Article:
The Matthew Effect is also a common concern in early literacy. Educators stress the importance of building literacy early in the hopes of avoiding gaps in academic performance from delayed reading skills. The idea is that the students who have early access to and an early affinity for reading will learn to read younger. Since they are able and (presumably) enjoy reading, they will read more often and build their literacy skills further. By the time students are reading for content knowledge in school (as opposed to for enjoyment), the early readers will have a clear academic advantage.
Thorndike’s assertion that people respond differently to practice has been born out countless times on the sports field and beyond and has been substantiated by several studies. Epstein gives these examples:
- In a study of ultra-endurance athletes, those who performed similarly reported a tenfold difference in practice time.
- In a study of darts players who had been playing for 15 years, only 28% of the variance in their skill came from practice.
- A study of chess players found that the average number of hours to become a chess master was 11,000 hours, but the range was 3,000 to 23,000 hours. Some who had practiced more than 25,000 hours were not masters.
|The “85% Rule” for Learning |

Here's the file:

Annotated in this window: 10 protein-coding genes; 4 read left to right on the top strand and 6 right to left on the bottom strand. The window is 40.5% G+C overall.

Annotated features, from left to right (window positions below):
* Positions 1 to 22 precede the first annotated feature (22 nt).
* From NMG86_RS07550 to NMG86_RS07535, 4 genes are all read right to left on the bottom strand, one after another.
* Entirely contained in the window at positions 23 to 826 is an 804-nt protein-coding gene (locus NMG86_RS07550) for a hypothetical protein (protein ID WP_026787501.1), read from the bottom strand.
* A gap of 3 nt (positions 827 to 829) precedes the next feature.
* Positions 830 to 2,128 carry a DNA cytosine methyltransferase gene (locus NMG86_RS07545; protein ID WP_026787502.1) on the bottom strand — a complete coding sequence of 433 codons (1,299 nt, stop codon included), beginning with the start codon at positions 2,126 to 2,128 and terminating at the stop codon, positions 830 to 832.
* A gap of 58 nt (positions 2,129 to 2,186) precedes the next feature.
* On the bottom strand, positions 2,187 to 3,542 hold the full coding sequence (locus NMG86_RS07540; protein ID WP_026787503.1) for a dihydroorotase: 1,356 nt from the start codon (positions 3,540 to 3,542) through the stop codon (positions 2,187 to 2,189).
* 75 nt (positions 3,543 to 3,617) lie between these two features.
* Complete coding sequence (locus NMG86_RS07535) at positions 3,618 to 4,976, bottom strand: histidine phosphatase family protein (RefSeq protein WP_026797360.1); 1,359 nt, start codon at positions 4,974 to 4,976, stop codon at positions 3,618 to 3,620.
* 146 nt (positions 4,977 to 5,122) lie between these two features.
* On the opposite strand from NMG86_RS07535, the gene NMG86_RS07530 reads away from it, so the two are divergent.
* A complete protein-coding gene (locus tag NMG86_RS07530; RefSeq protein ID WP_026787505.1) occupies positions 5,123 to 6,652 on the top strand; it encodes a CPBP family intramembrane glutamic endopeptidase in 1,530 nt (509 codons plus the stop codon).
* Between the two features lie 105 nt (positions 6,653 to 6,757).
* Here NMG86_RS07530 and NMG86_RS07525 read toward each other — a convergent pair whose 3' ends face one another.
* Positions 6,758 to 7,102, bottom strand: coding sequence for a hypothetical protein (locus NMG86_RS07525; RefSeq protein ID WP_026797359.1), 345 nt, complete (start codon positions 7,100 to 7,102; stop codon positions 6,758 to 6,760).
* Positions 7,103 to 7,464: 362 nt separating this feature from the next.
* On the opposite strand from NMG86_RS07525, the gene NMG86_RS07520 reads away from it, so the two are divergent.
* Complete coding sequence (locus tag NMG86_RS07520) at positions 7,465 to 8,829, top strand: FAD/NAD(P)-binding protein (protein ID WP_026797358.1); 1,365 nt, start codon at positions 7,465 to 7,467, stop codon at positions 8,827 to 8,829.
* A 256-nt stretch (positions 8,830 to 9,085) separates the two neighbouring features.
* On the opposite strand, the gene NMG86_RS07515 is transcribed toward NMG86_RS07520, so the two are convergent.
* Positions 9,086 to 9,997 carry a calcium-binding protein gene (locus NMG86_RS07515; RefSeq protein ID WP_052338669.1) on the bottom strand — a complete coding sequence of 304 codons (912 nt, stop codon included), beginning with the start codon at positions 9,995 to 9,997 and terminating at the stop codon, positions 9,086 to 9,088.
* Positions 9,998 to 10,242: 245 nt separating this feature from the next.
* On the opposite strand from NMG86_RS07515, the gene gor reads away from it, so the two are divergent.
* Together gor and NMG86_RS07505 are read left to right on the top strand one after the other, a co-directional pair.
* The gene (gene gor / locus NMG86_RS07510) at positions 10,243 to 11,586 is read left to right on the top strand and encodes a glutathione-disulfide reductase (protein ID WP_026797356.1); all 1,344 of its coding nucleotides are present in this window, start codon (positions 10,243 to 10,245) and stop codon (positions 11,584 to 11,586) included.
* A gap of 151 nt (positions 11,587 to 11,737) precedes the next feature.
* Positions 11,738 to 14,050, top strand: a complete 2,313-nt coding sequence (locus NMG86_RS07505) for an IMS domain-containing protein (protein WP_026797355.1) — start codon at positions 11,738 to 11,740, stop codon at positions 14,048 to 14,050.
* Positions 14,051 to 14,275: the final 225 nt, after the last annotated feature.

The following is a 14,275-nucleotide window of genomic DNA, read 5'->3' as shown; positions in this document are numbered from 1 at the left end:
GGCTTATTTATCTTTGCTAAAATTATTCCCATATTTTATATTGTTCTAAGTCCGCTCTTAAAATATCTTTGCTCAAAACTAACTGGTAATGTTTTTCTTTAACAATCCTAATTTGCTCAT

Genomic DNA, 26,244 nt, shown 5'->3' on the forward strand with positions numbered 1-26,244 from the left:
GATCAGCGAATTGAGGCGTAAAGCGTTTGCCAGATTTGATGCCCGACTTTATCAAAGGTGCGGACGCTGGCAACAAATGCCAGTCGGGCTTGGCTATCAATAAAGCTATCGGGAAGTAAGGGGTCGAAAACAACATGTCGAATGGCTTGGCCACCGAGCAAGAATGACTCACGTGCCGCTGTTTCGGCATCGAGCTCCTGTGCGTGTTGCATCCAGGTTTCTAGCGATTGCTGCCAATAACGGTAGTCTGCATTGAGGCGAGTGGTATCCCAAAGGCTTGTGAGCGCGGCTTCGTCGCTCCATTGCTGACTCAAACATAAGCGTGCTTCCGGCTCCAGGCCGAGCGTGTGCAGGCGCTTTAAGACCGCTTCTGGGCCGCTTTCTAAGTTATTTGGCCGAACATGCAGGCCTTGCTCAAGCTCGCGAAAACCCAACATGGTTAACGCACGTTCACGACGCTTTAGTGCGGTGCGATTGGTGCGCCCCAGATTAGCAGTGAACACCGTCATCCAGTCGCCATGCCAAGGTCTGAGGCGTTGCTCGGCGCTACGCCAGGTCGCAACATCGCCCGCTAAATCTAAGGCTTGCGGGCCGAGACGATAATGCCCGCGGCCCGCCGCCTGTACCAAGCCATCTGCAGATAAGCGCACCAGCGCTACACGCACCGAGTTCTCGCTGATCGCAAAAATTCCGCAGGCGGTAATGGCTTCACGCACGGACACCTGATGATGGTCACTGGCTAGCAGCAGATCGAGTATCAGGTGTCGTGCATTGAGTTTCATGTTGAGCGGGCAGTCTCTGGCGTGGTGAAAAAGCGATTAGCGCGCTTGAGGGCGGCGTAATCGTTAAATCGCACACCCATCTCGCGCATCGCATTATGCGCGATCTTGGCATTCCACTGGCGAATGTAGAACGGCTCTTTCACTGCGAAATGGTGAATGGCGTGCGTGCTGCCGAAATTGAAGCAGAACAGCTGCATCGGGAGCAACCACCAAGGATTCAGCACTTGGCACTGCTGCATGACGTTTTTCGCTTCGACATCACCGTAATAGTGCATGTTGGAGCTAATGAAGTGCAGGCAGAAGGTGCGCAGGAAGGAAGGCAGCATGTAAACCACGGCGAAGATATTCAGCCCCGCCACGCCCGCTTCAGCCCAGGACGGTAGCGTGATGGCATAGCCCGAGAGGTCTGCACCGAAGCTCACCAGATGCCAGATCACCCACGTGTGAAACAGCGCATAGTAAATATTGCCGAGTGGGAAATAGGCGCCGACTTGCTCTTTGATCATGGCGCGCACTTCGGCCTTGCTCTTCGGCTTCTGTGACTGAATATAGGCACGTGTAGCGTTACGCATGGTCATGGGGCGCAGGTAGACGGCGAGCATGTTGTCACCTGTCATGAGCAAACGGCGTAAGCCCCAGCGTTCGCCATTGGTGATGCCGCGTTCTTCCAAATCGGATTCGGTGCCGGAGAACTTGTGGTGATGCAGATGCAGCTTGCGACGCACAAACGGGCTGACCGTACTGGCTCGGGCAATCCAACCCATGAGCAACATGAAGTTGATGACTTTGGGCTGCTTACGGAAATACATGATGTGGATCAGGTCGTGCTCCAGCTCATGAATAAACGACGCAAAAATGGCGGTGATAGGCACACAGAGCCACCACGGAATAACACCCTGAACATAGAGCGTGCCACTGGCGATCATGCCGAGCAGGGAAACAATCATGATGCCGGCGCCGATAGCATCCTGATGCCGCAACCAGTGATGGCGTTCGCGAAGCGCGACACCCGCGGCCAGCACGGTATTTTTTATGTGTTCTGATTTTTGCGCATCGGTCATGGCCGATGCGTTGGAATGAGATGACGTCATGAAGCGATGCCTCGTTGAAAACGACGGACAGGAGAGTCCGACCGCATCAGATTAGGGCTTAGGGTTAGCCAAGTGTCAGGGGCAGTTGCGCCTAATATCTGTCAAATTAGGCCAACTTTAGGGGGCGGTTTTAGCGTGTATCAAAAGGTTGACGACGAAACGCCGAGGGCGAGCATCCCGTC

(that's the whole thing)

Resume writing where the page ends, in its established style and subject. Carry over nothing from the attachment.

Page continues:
While we all learn new skills differently, there does seem to be a “sweet spot” when it comes to learning something new. Things that are “too easy” can quickly become boring. Things that are too difficult can cause us to abandon our learning and become disheartened. An article in the journal Nature used computer programs to determine that the “sweet spot” for learning a new skill is to be successful 85% of the time and fail 15% of the time. While the study measured computer learning, the authors suggest that the results can also be applied to human learning. Optimizing the success-to-failure ratio does not eliminate underlying differences in ability, but it could help us optimize our individual pace of learning.
The article does not discuss an extension to sports, but it would make sense that athletes should neither feel under-challenged nor overly discouraged when training for their sport.
Example: Practice Times Can Differ Wildly, Even at the Elite Level
Epstein uses the story of two elite high jumpers to illustrate how athletes can reach the highest level of their sport with startlingly different amounts of practice.
Stefan Holm won an Olympic gold medal in the high jump in 2004. He was a paragon of dedication to his craft. He completed twelve workouts per week, moved to live next to his training facility, and dedicated his life to the high jump for 20 years.